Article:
"Both readable and persuasive." --The New York Times
From the Back Cover
"In a work that has a standard text and reference in the ongoing national debate that swirls around secular humanism, Lamont offers a vigorous argument for a philosophy that advocates happiness in this life rather than hope for a heaven in an afterlife."
(The New York Times
Born in Englewood, New Jersey, in 1902, Dr. Lamont graduated first from Phillips Exeter Academy in 1920, then magna cum laude from Harvard University in 1924. He did graduate work at Oxford and at Columbia, where he received his Ph.D. in philosophy in 1932.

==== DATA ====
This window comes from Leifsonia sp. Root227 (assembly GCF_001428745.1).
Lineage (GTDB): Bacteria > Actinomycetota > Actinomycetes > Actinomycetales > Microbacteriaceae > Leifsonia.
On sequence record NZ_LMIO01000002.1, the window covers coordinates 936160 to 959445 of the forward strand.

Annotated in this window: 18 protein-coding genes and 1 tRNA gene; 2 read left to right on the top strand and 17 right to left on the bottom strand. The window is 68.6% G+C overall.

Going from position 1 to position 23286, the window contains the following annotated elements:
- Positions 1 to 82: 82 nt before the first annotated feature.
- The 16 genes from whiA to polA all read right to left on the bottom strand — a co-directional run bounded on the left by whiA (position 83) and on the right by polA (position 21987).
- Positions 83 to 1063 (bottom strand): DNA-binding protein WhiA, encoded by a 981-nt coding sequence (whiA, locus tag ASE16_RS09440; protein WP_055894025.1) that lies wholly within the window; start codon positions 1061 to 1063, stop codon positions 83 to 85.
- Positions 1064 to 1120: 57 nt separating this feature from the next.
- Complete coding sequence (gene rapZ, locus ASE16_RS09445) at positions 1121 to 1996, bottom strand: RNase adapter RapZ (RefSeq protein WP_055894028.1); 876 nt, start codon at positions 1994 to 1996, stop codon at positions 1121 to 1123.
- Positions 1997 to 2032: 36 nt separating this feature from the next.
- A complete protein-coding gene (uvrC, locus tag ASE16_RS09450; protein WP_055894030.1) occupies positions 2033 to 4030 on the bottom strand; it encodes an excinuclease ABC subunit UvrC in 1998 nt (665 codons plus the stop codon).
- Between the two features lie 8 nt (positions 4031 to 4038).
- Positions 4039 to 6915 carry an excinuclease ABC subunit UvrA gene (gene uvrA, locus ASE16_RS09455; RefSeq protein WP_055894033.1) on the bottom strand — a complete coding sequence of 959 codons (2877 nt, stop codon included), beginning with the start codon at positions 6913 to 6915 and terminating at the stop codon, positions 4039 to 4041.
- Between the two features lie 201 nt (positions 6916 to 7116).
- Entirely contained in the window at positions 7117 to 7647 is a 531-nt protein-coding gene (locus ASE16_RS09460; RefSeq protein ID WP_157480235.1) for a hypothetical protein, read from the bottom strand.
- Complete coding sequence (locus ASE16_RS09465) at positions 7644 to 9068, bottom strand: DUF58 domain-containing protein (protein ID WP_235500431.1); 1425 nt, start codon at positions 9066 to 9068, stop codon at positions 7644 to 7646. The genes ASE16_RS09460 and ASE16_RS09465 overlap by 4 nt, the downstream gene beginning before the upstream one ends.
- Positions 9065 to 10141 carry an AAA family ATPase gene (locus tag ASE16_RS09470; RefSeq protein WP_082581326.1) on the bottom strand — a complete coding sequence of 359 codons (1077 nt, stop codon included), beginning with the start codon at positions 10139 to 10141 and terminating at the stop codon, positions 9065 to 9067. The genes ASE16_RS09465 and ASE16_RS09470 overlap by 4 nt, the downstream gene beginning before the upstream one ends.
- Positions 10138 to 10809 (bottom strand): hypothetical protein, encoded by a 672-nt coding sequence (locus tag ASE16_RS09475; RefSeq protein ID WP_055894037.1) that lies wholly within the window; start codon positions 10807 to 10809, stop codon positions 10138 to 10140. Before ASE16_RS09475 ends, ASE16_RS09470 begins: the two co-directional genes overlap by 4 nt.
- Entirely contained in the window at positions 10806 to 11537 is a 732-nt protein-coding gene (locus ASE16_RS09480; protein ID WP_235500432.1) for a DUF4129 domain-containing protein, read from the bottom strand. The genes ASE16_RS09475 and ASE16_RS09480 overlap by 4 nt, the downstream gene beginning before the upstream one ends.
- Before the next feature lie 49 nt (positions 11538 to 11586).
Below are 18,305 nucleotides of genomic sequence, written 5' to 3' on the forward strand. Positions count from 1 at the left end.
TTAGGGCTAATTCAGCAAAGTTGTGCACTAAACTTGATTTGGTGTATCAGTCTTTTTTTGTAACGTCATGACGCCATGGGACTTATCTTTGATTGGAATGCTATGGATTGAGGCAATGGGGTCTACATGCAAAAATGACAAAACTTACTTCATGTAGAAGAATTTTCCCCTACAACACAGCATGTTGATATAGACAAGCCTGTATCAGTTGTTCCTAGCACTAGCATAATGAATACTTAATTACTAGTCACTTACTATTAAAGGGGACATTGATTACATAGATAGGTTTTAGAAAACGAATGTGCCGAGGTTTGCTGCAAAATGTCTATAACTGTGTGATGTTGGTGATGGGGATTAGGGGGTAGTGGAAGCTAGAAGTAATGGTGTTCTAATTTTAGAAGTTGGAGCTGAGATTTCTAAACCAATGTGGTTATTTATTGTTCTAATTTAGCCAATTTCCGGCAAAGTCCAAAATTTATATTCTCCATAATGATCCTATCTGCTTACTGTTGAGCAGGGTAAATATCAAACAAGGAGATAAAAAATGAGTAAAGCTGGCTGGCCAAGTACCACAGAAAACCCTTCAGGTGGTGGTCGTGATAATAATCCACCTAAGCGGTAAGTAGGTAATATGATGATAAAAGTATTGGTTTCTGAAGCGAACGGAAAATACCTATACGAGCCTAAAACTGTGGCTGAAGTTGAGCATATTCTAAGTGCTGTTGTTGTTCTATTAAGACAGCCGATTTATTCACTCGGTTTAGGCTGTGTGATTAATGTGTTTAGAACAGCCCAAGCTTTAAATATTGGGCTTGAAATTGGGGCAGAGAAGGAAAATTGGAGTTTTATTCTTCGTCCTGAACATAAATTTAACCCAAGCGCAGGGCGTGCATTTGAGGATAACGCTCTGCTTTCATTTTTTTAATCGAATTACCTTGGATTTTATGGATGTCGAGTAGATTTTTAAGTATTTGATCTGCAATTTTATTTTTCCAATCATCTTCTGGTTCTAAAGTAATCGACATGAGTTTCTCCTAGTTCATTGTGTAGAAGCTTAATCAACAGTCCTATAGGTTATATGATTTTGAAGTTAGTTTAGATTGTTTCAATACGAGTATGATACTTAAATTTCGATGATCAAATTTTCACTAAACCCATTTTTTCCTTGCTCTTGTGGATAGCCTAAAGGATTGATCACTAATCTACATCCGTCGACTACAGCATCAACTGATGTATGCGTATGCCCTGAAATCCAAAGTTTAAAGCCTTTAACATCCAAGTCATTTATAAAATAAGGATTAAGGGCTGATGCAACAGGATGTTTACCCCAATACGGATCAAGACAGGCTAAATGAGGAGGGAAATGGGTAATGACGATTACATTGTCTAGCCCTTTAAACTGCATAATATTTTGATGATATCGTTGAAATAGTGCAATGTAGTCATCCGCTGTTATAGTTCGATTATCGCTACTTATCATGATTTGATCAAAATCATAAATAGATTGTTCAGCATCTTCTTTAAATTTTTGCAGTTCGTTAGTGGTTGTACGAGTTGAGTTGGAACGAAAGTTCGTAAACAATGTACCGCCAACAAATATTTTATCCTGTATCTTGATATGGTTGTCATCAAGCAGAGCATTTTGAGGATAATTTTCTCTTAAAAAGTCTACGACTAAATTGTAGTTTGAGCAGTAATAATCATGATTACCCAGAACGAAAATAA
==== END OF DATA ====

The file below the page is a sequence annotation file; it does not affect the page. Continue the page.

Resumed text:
He was a director of the American Civil Liberties Union from 1932 to 1954. Then, until 1995, he was chairman of the National Emergency Civil Liberties Committee. A leading proponent of individual rights under the Constitution, he won famous court decisions over Senator Joseph McCarthy and the CIA. In 1965 he secured a Supreme Court ruling against censorship of incoming mail by the U.S. Postmaster General.
Dr. Lamont has long been associated with Humanism, authoring the first edition of The Philosophy of Humanism
in 1949. It has since become the standard text on the subject. He taught at Columbia, Cornell, and Harvard Universities, and at the New School for Social Research. Corliss Lamont was the honorary president of the American Humanist Association at the time of his death in 1995.